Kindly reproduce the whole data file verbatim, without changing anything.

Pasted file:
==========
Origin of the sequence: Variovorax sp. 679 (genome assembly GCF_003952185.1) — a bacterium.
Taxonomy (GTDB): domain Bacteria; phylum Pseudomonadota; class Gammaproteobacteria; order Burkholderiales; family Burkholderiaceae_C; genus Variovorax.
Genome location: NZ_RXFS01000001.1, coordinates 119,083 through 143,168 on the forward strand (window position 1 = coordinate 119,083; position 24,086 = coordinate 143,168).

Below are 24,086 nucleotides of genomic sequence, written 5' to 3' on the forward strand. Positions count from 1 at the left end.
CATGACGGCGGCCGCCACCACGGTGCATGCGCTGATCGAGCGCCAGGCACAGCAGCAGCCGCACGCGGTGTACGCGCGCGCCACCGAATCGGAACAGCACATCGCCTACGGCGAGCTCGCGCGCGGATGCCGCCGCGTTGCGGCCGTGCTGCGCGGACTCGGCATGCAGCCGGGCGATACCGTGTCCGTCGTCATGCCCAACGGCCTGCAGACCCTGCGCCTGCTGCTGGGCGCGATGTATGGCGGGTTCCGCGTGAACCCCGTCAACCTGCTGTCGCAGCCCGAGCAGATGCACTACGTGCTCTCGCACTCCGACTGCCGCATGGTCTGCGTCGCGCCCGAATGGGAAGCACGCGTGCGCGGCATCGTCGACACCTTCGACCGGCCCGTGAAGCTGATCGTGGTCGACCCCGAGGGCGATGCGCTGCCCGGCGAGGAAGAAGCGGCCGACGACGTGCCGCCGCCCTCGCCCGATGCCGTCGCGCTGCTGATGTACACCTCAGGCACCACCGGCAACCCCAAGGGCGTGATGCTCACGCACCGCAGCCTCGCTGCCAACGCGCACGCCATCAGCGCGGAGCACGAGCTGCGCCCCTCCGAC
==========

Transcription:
Origin of the sequence: Variovorax sp. 679 (genome assembly GCF_003952185.1) — a bacterium.
Taxonomy (GTDB): domain Bacteria; phylum Pseudomonadota; class Gammaproteobacteria; order Burkholderiales; family Burkholderiaceae_C; genus Variovorax.
Genome location: NZ_RXFS01000001.1, coordinates 119,083 through 143,168 on the forward strand (window position 1 = coordinate 119,083; position 24,086 = coordinate 143,168).

Below are 24,086 nucleotides of genomic sequence, written 5' to 3' on the forward strand. Positions count from 1 at the left end.
CATGACGGCGGCCGCCACCACGGTGCATGCGCTGATCGAGCGCCAGGCACAGCAGCAGCCGCACGCGGTGTACGCGCGCGCCACCGAATCGGAACAGCACATCGCCTACGGCGAGCTCGCGCGCGGATGCCGCCGCGTTGCGGCCGTGCTGCGCGGACTCGGCATGCAGCCGGGCGATACCGTGTCCGTCGTCATGCCCAACGGCCTGCAGACCCTGCGCCTGCTGCTGGGCGCGATGTATGGCGGGTTCCGCGTGAACCCCGTCAACCTGCTGTCGCAGCCCGAGCAGATGCACTACGTGCTCTCGCACTCCGACTGCCGCATGGTCTGCGTCGCGCCCGAATGGGAAGCACGCGTGCGCGGCATCGTCGACACCTTCGACCGGCCCGTGAAGCTGATCGTGGTCGACCCCGAGGGCGATGCGCTGCCCGGCGAGGAAGAAGCGGCCGACGACGTGCCGCCGCCCTCGCCCGATGCCGTCGCGCTGCTGATGTACACCTCAGGCACCACCGGCAACCCCAAGGGCGTGATGCTCACGCACCGCAGCCTCGCTGCCAACGCGCACGCCATCAGCGCGGAGCACGAGCTGCGCCCCTCCGAC